The Recluse and Four Consecutive Fridays by Adam Gianforcaro

I. The First Friday in November

The Sosas lived next door ever since I can remember. They’re pretty old, but like, cool old. Emilio still rides a motorcycle. His wife, who I just call Mrs. Sosa, plays pretty much every instrument on the planet. Dad said she had a song on the radio a long time ago before I was born. He said I’d probably know it if I heard it, but when he showed me, I didn’t.

The window in my room looked right into the window of Mrs. Sosa’s music room. I used to hear her playing music a lot. See her playing, too. She played guitar and the harp and a ton of other things. All the walls were covered with books and there were lots of instruments and instrument cases scattered throughout the room. And a single chair where Mrs. Sosa would sit and play. But then a bed appeared and the book shelves were covered with a sheet for some reason. The recluse moved in and the instruments moved out. To another room, I guess.

At night, I’d pretend I was getting ready for bed, and after I was tucked in and stuff, I’d creep to the window and peek through the blinds. I was camouflaged in the dark. The recluse had window blinds, too, but they were mostly opened for some reason, so when the bedroom light was on, I would watch him be all reclusive and weird.

“Who’s that guy at the Sosa house?” I asked my dad the first morning after I saw the music room was no longer the music room.

“That’s their son believe it or not. I can’t remember his name, though. I talked wit’ him a bit when he was moving in. He’s quiet. Kind of a recluse.”

“What’s that,” I asked him.

“Someone who keeps to themself. Kind of weird and quiet,” he told me.

“Is he nice?” I asked.

“Yeah, he’s nice.” And that was that.

It was a Friday night and cold like the winter but not quite the winter yet. There were still some leaves trying to stay alive. I was in my room playing Zelda. The blinds were open because I was trying to get the last bit of sunlight that I could. It was almost fully dark because Dad said we had to set the clocks back. “Spring forward, fall back.” That’s what he said.

I eventually got the Fairy Ocarina, which I was excited about. I knew it was going to be something important for later on in the game. When I got Link out of the forest and into Hyrule Field, I noticed the lights in the recluse’s room shut off. I saw it out of the corner of my eye. It’s weird how you can be looking at something like the TV and then see another thing all the way to the side of you. Out of the corner of your eye. It’s crazy.

I paused the game and tossed my controller. With the recluse’s room dark, the outside of the house became more vivid and detailed. Dark spots on the siding looked like holes but I knew they were just dirt. I crouched down and put the side of my face on the window glass. I closed my one eye and tried to see if I could see the front of the Sosa house in case the recluse was leaving to go somewhere secretive and weird. I couldn’t see the front, but I could see their driveway and Emilio’s motorcycle covered with the blue tarp. I waited a bit like that with my face against the cold window and my one eye open. I felt detective-like. And then I saw the recluse all hunched over with his hands in his coat pockets walking down the driveway, which was also a walkway, I guess, to the street. He had on a mustard colored hat. I wanted to run after him, but my bedroom light was on and I was afraid he may’ve saw me there with my face pressed all silly against the window, and I didn’t want to look like a creep following him.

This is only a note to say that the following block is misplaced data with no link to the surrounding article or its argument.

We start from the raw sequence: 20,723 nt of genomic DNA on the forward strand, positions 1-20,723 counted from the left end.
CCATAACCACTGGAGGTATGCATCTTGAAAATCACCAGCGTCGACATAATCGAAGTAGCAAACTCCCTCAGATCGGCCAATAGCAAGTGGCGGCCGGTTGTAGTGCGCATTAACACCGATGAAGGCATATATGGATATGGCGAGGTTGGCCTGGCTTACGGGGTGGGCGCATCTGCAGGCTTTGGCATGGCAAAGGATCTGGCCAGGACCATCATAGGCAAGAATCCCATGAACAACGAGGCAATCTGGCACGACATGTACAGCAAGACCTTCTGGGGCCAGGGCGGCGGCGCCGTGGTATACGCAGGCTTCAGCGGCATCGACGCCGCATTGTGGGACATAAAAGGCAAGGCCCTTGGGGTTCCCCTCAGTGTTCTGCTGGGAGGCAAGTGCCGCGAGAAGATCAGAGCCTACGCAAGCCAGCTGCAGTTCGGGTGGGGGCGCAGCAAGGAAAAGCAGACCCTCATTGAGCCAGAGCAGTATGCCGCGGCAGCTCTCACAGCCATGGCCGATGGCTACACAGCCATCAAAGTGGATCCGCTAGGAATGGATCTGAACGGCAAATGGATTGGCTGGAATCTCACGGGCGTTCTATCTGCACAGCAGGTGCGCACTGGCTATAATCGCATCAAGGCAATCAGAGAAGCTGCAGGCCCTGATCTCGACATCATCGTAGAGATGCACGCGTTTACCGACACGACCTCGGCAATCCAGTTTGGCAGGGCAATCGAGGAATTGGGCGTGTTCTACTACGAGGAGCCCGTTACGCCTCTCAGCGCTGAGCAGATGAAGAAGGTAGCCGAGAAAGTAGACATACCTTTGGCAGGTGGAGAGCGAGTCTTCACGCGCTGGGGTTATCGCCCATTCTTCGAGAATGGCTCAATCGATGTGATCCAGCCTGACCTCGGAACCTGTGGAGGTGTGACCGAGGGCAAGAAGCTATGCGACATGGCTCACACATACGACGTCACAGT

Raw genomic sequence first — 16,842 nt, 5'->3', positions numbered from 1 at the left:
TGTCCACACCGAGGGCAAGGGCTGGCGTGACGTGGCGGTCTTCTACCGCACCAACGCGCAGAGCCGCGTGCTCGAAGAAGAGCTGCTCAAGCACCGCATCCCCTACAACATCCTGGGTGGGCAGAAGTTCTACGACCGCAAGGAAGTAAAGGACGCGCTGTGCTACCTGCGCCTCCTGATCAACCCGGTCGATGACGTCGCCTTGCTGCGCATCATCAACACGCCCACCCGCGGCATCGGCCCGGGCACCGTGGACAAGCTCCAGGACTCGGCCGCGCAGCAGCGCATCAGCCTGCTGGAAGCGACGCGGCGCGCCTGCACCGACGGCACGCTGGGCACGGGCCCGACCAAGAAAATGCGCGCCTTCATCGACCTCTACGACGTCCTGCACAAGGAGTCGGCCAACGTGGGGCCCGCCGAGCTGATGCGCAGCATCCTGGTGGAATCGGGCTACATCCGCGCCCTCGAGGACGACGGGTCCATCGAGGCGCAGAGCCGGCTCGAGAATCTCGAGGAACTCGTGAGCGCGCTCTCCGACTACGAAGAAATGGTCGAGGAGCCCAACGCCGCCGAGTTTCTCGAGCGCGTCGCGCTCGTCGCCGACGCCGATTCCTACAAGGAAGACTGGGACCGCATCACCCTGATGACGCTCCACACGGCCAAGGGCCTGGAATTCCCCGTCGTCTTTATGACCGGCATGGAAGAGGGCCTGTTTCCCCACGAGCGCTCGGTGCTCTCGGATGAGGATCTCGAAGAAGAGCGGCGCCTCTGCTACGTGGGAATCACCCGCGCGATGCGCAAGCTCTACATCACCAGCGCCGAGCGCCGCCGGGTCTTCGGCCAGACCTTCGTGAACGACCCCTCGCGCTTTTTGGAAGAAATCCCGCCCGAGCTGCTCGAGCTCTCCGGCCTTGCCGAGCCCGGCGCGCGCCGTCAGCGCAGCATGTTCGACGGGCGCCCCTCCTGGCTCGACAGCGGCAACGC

So I just stayed in my room and played more Zelda until I fell asleep.


II. The Second Friday in November

It was late and I was chasing chickens in my favorite level of the game so far. They were so funny to chase. It didn’t feel like a Friday because it was a short week. I was off school for Veteran’s Day, so I only had one day of school and then three. I told Dad I was glad to be off but it didn’t make sense because I didn’t know any veterans.

“You don’t have to know any,” he said. “You just have to be thankful to have them.”

“Do you know any veterans?” I asked.

“Your grandpop was a Vietnam vet,” he said. “Even had a Purple Heart.”

“What color’s my heart?” I asked him. “Blood colored?”

“Probably black,” he said, and I didn’t think that was funny or nice, but I know he was making a joke because he said, “I’m joking, bud,” when I made a face.

I was getting bored chasing the chickens and I was getting sleepy. I decided to lay in bed. I did this backwards and on my stomach so I could see out the window. I kicked my feet a bunch to help keep me awake. I waited for the recluse.

I felt myself dozing off, but eventually the recluse’s light turned on and it made my heart beat quick and then I was awake again. I saw him looking around, all weird and lanky-like. He grabbed something from off to the side of the room and walked to somewhere else in the house. He left the light on.